The role of queen mandibular pheromone and colony congestion in honey bee (Apis mellifera L.) reproductive swarming (Hymenoptera: Apidae)
- Cite this article as:
- Winston, M.L., Higo, H.A., Colley, S.J. et al. J Insect Behav (1991) 4: 649. doi:10.1007/BF01048076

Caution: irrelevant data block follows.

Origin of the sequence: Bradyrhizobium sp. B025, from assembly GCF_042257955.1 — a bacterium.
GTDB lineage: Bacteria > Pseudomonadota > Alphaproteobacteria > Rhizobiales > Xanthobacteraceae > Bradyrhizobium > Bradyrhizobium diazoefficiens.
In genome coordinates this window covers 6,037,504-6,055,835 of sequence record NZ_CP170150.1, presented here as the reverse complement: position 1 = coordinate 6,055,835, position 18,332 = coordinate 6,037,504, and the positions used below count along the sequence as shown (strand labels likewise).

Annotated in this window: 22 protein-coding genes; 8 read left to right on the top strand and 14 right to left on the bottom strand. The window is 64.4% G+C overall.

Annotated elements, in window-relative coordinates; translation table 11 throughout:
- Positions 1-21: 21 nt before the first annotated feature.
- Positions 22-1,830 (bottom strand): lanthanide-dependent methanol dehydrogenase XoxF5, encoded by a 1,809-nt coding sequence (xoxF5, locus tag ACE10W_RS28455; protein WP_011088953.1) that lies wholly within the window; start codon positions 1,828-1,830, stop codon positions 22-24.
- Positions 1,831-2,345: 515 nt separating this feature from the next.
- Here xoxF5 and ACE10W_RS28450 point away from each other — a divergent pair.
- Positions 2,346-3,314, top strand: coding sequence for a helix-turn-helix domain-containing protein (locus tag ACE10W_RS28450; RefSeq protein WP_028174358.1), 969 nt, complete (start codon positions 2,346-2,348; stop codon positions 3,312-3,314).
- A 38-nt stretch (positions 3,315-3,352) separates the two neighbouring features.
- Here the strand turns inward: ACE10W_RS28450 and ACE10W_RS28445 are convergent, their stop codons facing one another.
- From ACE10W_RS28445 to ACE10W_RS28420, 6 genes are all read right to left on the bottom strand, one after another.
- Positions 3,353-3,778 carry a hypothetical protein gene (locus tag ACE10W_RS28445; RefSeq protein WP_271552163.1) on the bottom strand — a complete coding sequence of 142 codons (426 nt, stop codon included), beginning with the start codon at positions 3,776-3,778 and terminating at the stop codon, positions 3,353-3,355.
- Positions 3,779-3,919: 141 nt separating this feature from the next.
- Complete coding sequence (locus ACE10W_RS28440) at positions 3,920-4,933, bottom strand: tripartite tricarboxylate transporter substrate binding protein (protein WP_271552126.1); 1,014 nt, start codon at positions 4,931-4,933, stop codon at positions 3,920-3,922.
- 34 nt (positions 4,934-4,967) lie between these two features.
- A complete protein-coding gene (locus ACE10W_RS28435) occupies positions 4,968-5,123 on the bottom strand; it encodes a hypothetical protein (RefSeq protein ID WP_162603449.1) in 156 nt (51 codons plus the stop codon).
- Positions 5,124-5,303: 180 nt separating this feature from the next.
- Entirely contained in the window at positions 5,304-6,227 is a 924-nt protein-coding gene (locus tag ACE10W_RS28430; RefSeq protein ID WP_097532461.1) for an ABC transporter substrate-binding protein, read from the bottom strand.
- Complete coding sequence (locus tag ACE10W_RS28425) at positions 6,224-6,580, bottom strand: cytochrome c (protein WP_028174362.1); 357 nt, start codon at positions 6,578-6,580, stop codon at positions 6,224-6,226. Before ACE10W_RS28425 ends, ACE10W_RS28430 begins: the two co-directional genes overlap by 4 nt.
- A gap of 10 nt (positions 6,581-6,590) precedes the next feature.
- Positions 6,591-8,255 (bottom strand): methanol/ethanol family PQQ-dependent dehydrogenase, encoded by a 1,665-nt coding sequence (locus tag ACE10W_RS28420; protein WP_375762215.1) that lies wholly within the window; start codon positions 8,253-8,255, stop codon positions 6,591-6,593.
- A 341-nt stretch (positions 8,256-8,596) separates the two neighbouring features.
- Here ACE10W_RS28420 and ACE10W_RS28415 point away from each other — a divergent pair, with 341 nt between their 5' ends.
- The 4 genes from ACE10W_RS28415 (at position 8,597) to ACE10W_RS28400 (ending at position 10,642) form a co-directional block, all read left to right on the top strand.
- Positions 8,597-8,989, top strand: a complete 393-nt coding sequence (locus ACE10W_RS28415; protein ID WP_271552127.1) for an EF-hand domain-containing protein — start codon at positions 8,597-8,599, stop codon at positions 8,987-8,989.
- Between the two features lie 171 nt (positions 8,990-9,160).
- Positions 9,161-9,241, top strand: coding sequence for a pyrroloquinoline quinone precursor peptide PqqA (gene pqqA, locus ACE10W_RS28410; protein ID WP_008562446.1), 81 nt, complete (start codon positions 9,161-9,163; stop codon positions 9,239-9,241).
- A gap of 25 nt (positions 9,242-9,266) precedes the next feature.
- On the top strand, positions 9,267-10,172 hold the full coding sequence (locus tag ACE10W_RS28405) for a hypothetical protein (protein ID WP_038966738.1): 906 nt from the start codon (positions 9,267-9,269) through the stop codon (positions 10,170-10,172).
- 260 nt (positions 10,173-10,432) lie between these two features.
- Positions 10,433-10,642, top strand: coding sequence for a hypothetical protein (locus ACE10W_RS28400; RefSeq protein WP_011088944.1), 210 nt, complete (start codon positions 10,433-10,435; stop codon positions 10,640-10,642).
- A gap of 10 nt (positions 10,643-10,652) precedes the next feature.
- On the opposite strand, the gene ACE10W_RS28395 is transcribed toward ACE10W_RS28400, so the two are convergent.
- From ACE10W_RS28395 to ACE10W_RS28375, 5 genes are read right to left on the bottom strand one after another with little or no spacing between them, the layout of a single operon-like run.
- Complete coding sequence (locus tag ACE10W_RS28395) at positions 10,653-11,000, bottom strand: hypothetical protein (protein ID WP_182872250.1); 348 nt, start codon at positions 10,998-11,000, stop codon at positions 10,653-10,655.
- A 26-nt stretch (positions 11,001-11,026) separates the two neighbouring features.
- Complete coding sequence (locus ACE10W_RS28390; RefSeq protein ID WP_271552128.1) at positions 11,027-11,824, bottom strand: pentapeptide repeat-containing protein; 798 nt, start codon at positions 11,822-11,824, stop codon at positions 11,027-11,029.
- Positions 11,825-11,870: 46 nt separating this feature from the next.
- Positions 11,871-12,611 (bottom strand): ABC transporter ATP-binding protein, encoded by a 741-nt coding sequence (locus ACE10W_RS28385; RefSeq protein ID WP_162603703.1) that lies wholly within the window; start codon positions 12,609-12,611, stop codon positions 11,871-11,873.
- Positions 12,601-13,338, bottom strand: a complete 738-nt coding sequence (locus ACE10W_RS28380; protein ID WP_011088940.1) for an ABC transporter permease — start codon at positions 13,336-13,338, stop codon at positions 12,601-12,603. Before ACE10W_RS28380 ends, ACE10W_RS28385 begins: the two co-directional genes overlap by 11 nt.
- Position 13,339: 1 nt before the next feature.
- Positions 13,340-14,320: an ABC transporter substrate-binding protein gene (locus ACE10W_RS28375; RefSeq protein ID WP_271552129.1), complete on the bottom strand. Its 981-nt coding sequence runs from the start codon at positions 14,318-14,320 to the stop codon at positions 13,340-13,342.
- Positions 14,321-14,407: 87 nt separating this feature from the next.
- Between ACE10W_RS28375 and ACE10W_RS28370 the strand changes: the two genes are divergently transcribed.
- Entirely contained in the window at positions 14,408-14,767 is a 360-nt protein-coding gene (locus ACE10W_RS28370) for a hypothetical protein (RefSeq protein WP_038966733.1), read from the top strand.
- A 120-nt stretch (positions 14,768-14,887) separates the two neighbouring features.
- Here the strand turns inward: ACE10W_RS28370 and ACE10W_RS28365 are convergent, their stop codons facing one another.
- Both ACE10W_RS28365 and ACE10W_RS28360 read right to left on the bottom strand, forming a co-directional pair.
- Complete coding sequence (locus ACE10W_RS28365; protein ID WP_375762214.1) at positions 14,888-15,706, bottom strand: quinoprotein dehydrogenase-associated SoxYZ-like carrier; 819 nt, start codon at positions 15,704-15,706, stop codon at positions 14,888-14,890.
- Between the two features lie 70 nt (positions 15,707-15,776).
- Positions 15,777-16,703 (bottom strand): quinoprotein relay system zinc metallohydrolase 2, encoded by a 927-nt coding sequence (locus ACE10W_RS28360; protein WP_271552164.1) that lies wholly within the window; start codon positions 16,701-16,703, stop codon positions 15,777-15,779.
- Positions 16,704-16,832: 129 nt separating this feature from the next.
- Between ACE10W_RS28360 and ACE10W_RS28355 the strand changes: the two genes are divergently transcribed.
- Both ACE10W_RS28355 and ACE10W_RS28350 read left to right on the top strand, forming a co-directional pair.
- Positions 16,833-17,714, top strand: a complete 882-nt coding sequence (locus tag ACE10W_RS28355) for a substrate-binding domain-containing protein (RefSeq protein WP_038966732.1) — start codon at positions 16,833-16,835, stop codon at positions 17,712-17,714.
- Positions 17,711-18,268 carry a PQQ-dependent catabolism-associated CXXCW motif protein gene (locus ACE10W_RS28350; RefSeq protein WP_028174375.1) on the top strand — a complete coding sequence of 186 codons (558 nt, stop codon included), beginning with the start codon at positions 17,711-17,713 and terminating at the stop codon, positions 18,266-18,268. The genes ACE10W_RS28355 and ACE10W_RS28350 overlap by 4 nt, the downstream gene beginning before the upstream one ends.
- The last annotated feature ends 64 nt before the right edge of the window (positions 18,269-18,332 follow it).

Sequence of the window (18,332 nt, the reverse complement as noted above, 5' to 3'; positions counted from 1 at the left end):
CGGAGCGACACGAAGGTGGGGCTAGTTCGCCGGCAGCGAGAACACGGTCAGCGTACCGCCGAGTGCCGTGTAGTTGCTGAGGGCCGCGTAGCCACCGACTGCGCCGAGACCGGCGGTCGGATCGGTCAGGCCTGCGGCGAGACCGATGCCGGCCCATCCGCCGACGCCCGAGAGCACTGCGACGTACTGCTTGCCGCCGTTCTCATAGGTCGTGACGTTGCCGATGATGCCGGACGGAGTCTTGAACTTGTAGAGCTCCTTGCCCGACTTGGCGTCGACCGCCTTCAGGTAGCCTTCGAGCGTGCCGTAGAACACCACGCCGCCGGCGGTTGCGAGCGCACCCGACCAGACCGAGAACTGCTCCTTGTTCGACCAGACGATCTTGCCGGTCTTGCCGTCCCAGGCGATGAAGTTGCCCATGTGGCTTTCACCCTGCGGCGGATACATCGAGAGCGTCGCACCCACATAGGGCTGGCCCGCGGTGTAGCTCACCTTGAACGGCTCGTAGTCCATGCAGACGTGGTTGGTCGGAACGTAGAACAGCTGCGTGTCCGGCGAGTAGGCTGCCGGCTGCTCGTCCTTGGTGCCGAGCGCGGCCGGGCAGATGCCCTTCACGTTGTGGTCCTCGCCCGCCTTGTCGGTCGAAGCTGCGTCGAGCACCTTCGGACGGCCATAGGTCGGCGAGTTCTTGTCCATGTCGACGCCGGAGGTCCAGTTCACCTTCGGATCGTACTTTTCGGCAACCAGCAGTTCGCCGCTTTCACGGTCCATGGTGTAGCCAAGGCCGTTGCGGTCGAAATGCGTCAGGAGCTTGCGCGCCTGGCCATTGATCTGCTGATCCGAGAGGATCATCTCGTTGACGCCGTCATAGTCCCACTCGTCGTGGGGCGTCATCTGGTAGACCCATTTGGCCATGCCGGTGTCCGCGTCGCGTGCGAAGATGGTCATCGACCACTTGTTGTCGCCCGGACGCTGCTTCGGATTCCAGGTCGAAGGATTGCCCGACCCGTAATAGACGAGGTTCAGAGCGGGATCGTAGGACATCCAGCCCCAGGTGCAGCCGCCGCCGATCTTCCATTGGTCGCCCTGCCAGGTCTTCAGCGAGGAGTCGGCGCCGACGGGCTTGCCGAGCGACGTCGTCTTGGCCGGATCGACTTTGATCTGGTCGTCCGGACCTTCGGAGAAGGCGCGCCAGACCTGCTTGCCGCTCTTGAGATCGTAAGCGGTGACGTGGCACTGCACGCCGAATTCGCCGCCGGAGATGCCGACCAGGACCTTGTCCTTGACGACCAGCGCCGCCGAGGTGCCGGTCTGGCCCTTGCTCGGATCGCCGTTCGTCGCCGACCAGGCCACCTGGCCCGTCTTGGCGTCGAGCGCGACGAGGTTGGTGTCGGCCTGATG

The roles of honey bee queen mandibular pheromone and colony congestion in the inhibition of swarming were investigated. Two colony siz.es were used: small, congested colonies and large, uncongested colonies. Both groups of colonies were treated with various dosages of the five-component, synthetic queen mandibular pheromone in the spring, and the extent and timing of swarming were followed. Most treatment groups received pheromone or a solvent blank (control) on a stationary slide; one group of the congested colonies received a pheromone treatment via an aerosol spray. The pheromone was not effective at delaying swarming in the congested colonies at any dosage applied on slides, but the aerosol spray-treated colonies swarmed significantly later in the season than the control colonies. The uncongested, pheromone-treated colonies exhibited a dose-dependent delay in swarming, with the highest dosage colonies swarming almost four weeks later than the control colonies. These results indicate an interaction between congestion and pheromone in the control of honey bee reproduction. While congestion may in itself be a factor stimulating swarming, these results are consistent with the interpretation that colony congestion reduces the transmission of queen pheromone within the nest, thereby removing the queen 's pheromone-based inhibition of queen rearing and subsequent swarming by workers.